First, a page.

The Househunter: Room by Room

Well it’s been a while since I’ve found a flat with so many pictures I wanted to show you. This is a three bedroom flat in North West London that is on the market with Knight Frank for £1,250,000 and while it might be out of the reach of most of us financially there are lots of decorating tips and ideas that you can take from here which is why I show you these houses.

It’s not about being able to afford to actually buy one of them but more about being able to see real homes (currently on the market) that are lived in by real people. Yes I’m assuming they’ve tidied up for the photographer but apart from that it’s real. It hasn’t been styled for a magazine (and having had that happen to me on more than one occasion I can tell you that those images often aren’t how the owners live in real life) or had furniture and accessories brought in for show. It is, as far as we can know, a real home lived in by real people. And therein lies the value for us.

So this flat; it has three bedrooms and three bathrooms and is spread over two floors – lower ground and ground – with its own private garden.

First thoughts? Dark wooden floors. Natural floorboards, if you have them, will always be a thing despite the ongoing interiors obsession with parquet (lovely but pricey). The issue with leaving floorboards au naturel is that they tend to be pine which goes orange after a few years. Or pitch pine, which is pretty orange to start with as I discovered in a previous house where we paid a fortune to have them sanded and oiled and nearly cried (actually did cry) at the resulting colour. We ended up painting them white, which is exactly what we did here when we moved in.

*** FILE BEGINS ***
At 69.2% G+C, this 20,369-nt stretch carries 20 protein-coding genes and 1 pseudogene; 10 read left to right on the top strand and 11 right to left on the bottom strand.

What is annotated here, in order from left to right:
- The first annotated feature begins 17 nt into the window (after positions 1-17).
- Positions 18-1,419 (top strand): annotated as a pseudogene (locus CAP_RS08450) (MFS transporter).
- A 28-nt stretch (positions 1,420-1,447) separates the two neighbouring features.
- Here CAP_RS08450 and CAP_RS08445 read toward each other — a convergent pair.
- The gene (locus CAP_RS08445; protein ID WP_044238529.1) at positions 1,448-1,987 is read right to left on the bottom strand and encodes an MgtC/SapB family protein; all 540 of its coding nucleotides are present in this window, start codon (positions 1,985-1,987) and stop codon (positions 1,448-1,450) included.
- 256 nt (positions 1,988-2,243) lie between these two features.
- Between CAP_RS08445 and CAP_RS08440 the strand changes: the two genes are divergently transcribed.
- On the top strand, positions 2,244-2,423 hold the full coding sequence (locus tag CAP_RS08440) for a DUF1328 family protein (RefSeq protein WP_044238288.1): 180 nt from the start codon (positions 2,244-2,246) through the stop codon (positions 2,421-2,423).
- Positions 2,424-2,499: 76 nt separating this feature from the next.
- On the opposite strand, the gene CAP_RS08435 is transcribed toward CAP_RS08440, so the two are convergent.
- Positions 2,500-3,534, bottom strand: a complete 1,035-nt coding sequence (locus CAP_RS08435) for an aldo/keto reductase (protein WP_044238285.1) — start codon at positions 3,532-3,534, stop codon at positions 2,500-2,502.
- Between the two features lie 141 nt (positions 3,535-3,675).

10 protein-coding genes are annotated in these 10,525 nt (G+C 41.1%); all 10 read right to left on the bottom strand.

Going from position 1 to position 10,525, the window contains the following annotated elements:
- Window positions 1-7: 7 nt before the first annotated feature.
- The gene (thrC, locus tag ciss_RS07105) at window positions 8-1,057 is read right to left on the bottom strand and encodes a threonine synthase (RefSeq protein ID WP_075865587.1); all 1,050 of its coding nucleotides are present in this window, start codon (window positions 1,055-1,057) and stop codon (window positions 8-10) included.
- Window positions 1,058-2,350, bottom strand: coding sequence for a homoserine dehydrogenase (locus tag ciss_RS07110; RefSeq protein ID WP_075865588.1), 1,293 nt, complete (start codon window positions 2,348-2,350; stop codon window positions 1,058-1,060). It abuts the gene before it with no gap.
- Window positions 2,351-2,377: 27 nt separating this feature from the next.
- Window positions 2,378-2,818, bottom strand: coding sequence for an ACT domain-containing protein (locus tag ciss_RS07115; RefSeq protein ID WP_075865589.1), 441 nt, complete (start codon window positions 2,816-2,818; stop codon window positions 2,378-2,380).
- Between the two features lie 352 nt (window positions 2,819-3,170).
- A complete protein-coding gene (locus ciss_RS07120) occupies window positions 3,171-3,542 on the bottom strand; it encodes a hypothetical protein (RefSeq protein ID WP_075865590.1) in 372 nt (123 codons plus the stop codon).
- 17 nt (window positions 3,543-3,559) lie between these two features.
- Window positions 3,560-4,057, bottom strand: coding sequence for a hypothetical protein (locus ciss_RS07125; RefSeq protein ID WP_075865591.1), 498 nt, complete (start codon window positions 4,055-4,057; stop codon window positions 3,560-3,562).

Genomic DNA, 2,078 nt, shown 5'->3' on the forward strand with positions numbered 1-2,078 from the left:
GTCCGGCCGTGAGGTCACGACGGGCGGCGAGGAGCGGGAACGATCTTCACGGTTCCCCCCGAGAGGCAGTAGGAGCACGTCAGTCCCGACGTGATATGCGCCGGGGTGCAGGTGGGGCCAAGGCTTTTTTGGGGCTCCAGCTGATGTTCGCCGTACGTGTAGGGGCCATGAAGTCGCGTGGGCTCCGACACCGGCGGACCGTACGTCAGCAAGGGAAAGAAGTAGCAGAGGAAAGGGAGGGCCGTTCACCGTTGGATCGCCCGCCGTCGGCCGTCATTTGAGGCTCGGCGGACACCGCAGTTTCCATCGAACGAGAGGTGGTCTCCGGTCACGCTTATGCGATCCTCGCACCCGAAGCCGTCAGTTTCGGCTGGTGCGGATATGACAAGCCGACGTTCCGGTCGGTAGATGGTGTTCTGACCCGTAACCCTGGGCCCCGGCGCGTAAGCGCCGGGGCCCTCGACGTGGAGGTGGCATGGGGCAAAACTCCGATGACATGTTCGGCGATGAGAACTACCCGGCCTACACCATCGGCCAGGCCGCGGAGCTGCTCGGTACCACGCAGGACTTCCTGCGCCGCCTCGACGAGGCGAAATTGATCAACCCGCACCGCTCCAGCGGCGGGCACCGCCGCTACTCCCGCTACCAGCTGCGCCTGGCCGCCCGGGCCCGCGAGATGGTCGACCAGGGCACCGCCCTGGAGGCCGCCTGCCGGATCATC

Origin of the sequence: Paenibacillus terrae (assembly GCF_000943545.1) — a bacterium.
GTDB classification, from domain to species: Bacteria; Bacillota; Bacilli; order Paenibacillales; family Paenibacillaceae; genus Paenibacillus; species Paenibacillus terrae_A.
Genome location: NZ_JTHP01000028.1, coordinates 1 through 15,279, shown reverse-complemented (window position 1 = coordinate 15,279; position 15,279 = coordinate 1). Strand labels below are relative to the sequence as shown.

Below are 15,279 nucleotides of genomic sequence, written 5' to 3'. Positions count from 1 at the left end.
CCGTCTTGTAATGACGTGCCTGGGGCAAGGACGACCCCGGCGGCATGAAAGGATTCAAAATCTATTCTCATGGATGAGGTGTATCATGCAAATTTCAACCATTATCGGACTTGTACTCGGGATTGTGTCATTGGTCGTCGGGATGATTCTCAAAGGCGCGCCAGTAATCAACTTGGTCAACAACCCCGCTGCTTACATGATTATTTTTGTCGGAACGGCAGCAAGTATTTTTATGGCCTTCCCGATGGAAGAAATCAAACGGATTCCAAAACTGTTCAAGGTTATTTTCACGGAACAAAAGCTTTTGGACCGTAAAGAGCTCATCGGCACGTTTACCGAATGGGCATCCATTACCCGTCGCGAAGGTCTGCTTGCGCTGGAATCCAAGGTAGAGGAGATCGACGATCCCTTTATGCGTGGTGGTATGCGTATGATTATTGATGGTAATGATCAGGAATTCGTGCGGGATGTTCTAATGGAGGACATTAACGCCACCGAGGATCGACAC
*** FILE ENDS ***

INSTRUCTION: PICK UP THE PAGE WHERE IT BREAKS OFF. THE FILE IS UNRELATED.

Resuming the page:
But now I’m leaning towards this darkly stained or painted wood. It’s not about to happen here as painting floors is a nightmare, particularly with a cat who likes to get involved with everything, but if you are moving in or on or renovating then you might want to take inspiration from this property.

Coming next to one of the three bathrooms and who wouldn’t want one like this? First up it’s big, it might have been a bedroom originally. In these classic VIctorian terraces this is the middle room on the first floor. In my street of Victorian terraces, this room is sometimes the family bathroom and sometimes the bedroom.

But first up, note how the vintage wood and freestanding bath turns this from a bathroom into a room in which to bathe. It’s instantly more luxurious.

And this is an idea you can easily take from here. Buy a vintage table or chest of drawers instead of a modern vanity unit. You can hide all the plumbing gubbins in the top drawer (so if you need more storage buy a chest of drawers rather than a table with a single one).  Stick the taps on the wall, or buy tall ones that can stand to the side of the basin and add a wooden mirror.